How do you go about balancing ideas, horror and humour in the film. Was it a conscious decision or just how the story evolved.

To me the whole thing should be hilarious and horrifying. We had signs on set saying `Scary Not Funny' because we wanted to make sure one or the other didn't break out and control things. If it's funny then I'm happy. It's scary then I'm happy. If you're laughing and frightened then I'm really happy.

There is some commentary on the news and media setting the tone of the conversation. This amusingly leads into a jab or two at Canadian Identity. How's your French and should we all be bilingual?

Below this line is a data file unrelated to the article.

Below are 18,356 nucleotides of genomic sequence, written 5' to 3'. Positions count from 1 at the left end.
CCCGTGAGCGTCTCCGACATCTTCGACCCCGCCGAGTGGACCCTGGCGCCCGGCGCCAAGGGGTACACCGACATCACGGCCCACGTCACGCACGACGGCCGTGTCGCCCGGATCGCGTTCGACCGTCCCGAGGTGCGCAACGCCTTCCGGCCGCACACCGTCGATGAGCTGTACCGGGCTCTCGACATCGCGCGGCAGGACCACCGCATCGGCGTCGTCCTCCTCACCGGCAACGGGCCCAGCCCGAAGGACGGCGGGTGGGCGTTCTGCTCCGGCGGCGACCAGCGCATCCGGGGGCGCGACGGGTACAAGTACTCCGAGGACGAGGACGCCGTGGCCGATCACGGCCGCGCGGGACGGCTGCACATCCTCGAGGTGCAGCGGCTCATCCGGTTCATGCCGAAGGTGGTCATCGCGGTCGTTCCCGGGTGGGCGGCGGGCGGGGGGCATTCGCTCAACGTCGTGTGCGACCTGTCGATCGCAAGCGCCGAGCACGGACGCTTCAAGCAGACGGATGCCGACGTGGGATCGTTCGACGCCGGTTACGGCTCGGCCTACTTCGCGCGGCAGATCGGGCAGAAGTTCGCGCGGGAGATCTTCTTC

My French is non-existent. I'd love to be bi-lingual.


Do you sing or have you sung professionally before?

Oh no, sir. I do not sing professionally. I did, however, get caught up in small town musical theatre for a while and the scene in the film is absolutely an accurate portrayal of a trip I took with the cast of the King and I to a local radio station. So the scene in the film goes to small town authenticity.

Is language a virus in the human organism, or are humans the virus and language the organism?

Is that a Zen Koan or something?